Not only do designers need to consider the readability of intelligence briefs, they must also consider security, as well. Claire Whelan, a computer science Ph.D. student in Dublin, developed a technique to determine what’s behind blacked out words in publically released intelligence briefs. Ironically, Whelan’s algorithm has the State Department’s recent switch from Courier to Times New Roman to thank for its success.
The algorithm first analyzes the size of the word, then uses information about the font to determine what words could fit in that space. Grammatically incorrect words are then eliminated. At that point, a human must peruse the remaining choices to find the most likely option. (I’m sure more advanced techniques could be applied to further pare down the list, but I’ll give her a break since she did this in less than a week.)
Though the algorithm is fairly weak, designers may now have to devise ways to prevent obfuscated text from being decrypted while maintaining readability. Is it time to get out the newspaper and scissors?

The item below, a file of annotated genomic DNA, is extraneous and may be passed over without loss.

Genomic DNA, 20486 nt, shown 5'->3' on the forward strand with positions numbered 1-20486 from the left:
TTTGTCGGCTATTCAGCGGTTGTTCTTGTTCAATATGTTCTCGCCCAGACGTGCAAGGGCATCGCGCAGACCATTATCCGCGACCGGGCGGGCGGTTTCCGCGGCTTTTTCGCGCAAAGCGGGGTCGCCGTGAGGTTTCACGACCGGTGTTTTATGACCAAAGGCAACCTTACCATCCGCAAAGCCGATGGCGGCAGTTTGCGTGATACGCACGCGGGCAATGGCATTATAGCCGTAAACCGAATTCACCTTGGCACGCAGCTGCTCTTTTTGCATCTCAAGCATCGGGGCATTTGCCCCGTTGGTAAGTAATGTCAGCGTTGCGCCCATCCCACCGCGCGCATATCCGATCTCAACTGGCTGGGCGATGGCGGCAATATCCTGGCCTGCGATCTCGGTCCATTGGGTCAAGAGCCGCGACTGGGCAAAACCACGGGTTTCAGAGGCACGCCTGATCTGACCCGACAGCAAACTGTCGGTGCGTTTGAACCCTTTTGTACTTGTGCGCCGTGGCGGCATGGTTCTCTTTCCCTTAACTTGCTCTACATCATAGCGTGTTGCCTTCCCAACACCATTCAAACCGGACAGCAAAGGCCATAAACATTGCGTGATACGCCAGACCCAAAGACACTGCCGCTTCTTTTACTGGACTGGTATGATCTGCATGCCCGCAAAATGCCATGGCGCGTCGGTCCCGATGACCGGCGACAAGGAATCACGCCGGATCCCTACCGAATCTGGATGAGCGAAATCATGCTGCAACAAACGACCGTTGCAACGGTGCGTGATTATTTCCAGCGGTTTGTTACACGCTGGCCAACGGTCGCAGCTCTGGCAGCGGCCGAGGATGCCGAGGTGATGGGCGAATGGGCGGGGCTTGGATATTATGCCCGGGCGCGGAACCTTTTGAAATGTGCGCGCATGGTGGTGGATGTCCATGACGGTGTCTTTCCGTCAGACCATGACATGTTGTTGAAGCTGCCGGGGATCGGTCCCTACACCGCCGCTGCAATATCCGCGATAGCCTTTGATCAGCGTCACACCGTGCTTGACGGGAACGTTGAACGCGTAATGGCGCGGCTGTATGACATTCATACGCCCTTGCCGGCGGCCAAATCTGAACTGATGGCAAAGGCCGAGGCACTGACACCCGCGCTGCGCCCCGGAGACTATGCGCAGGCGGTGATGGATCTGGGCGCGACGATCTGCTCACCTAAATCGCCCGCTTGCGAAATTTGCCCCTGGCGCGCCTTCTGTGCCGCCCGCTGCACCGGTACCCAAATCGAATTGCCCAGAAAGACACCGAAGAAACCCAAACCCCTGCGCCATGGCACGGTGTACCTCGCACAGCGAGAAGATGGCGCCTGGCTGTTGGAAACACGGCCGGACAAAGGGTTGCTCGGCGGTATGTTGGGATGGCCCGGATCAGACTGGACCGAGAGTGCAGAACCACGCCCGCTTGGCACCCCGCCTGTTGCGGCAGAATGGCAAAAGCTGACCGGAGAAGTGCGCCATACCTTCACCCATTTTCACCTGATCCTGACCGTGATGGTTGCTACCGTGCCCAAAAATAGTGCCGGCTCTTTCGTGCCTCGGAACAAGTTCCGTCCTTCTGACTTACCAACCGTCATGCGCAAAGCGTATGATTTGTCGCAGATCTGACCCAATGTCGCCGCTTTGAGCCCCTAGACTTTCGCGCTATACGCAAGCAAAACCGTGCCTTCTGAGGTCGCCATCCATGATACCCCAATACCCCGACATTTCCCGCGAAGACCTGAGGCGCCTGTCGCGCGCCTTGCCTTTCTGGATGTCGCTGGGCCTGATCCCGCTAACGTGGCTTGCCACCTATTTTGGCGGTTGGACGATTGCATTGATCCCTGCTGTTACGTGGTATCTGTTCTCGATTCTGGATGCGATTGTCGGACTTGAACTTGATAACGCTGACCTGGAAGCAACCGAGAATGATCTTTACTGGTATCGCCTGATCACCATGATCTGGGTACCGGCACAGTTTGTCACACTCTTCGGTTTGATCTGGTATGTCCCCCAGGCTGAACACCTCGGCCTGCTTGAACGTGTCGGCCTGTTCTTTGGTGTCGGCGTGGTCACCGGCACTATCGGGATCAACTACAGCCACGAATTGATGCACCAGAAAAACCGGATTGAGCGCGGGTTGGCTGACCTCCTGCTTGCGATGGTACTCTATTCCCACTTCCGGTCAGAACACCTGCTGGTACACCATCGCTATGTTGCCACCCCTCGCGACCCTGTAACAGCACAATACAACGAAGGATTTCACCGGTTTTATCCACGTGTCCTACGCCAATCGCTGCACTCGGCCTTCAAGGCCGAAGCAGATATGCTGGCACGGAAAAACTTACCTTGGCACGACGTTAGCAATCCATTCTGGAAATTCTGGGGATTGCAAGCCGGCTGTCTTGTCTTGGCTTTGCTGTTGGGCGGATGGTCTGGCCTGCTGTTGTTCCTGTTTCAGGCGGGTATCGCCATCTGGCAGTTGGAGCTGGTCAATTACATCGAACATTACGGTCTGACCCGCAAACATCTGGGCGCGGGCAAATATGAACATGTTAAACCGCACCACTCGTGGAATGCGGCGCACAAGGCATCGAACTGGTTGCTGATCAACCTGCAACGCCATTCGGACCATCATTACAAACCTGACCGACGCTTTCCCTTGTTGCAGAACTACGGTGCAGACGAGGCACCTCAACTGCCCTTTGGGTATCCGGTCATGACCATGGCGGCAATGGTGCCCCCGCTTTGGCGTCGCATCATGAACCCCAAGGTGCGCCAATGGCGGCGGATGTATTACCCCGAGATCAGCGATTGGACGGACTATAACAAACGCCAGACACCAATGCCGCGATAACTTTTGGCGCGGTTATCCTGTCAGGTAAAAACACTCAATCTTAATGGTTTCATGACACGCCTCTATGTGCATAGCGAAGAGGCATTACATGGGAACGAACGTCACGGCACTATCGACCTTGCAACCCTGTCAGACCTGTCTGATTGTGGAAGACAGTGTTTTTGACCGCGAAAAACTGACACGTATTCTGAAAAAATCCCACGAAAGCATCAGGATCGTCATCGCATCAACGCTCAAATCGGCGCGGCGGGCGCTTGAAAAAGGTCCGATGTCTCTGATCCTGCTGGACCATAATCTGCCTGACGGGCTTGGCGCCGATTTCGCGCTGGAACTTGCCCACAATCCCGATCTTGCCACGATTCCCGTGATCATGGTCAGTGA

Although a smart effort, since much blacked out text is proper names (where the grammatical trump card is of no use), I don’t think the results will be worthwhile.
Just ‘use lot’s… of redu!!ndant ..punctu’ation.:,
Hey i am a year 7 student at L.S.C and we are learning about ransom notes could you send me some please.
First you’ll need to choose a rich relative.
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Typographica is a review of typefaces and type books, with occasional commentary on fonts and typographic design. Edited by Stephen Coles with Caren Litherland and designed by Chris Hamamoto. Founded in 2002 by Joshua Lurie-Terrell. Relaunched in 2009 by Coles and Hamamoto.
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